Setting up a business venture and operating out of one of the many free zones in the United Arab Emirates (UAE) has been a positive and altogether lucrative experience for many foreign-owned companies. Jebel Ali Free Zone, for example, with its huge port facilities and thousands of companies employing some 170,000 people between them, contributes a staggering $16 billion to the Dubai economy alone.
Dozens of free zones operate across the UAE in a variety of service and industrial sectors. Each is controlled by its own independent authority which is responsible for issuing licences and assisting companies to establish themselves. With corporate finance in the UAE playing a major part, too, free zones have literally transformed the country into an important and dynamic Middle Eastern trading hub.
If the success of a business is dependent on location then the UAE is perfectly placed in that respect, a bridge between young, emerging markets to the east and the maturer markets in the west, particularly in Europe. But other factors also play an important part in the decision whether or not to set up or relocate a business to a foreign jurisdiction. These may include the provision of good infrastructure, efficient transport links, competitive energy costs and abundant labour.
Having access to business banking which responds to both short term problems and long term expansion plans is a vital part of any company strategy. Well-known UAE bank HSBC, for example, has a strong track record in the Middle East, offering corporate accounts and other services fine-tuned to the full spectrum of business activity. Its reputation as a bank which goes above and beyond what is expected is well-known and appreciated within the business community.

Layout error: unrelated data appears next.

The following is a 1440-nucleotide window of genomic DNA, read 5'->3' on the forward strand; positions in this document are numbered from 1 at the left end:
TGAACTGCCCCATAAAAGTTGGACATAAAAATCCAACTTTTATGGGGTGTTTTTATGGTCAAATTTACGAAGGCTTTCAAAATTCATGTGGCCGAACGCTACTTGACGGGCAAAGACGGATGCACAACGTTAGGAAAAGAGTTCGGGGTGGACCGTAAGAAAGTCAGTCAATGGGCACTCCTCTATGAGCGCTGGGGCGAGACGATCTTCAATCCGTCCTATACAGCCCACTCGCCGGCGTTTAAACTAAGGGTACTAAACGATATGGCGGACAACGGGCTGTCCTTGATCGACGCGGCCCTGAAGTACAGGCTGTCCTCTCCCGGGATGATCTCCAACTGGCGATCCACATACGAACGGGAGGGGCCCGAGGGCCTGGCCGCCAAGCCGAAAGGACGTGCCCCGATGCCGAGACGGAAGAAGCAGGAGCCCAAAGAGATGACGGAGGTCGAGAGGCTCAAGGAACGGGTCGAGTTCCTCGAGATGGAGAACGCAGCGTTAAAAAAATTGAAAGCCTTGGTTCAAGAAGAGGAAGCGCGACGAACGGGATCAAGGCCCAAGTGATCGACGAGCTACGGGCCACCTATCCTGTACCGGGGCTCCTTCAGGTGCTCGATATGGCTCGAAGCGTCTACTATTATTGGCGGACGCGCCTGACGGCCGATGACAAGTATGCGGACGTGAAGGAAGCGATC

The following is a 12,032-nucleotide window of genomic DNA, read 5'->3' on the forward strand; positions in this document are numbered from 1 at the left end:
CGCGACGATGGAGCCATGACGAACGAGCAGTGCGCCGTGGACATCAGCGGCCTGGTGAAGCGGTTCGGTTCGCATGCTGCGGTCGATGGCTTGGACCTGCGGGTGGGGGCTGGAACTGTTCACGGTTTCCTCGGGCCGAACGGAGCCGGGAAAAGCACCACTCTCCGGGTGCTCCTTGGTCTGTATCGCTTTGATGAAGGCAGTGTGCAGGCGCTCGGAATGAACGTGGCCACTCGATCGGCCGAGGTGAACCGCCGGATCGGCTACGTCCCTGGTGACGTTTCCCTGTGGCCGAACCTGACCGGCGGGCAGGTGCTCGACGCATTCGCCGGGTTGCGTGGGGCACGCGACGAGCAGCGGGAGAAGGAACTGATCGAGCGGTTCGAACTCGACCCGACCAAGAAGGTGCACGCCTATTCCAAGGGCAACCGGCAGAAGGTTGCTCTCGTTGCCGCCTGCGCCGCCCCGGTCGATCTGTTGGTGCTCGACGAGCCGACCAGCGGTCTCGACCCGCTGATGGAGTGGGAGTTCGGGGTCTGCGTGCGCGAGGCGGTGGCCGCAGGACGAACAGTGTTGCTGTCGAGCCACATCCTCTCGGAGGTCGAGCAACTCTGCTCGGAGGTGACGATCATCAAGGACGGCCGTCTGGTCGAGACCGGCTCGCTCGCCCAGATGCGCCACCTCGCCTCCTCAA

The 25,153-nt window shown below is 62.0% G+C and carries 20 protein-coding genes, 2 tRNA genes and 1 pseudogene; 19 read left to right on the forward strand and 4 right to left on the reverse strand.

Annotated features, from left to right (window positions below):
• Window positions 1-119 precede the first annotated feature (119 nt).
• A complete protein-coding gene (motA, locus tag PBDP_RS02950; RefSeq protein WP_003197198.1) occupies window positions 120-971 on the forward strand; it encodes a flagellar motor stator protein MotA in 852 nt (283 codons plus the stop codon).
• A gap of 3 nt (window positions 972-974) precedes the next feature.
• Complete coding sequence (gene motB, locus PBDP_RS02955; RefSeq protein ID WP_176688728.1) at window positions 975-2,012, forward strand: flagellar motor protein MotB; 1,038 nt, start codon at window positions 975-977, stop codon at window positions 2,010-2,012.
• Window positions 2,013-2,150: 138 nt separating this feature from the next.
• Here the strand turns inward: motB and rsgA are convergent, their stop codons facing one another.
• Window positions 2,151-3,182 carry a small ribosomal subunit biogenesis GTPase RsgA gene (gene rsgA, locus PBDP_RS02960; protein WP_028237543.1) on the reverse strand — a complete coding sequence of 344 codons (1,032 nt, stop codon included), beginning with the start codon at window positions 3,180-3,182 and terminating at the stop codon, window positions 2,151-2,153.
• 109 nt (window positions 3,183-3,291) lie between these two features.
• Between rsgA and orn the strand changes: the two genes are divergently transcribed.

The UAE government’s role in creating the right sort of framework in which business not only survives, but also thrives, cannot be overstated. Without the necessary understanding, forward planning and determination, the free zone initiative would simply have limped along at best or ran out of steam at worst.
The UAE embassy says, “Free zones contribute to and stimulate the economy by attracting foreign direct investment, generating thousands of jobs, stimulating non-oil exports, encouraging the setting up of ancillary industries, and helping in the transfer of knowledge, expertise and technology to the country.”
The major advantages in operating in a free zone are:
100 per cent foreign ownership of the enterprise.
100 per cent import and export tax exemptions.
100 per cent repatriation of capital and profits.
No corporate taxes for 15 years, renewable for an additional 15 years.
No personal income taxes.
Less documentation, mostly in English.
Assistance with labour recruitment and additional support services such as sponsorship and housing.
According to the embassy, there are over 20,000 companies in 21 free zones around the UAE. The largest free zones, by number of companies, are Jebel Ali Free Zone (6,000 companies); Sharjah Airport International Free Zone (3,900 companies); Dubai Airport Free Zone (1,300 companies); Dubai Media City (1,200 companies); and Dubai Internet City (1,000 companies).
For more detailed information about free zones in the UAE, check out the embassy’s website here.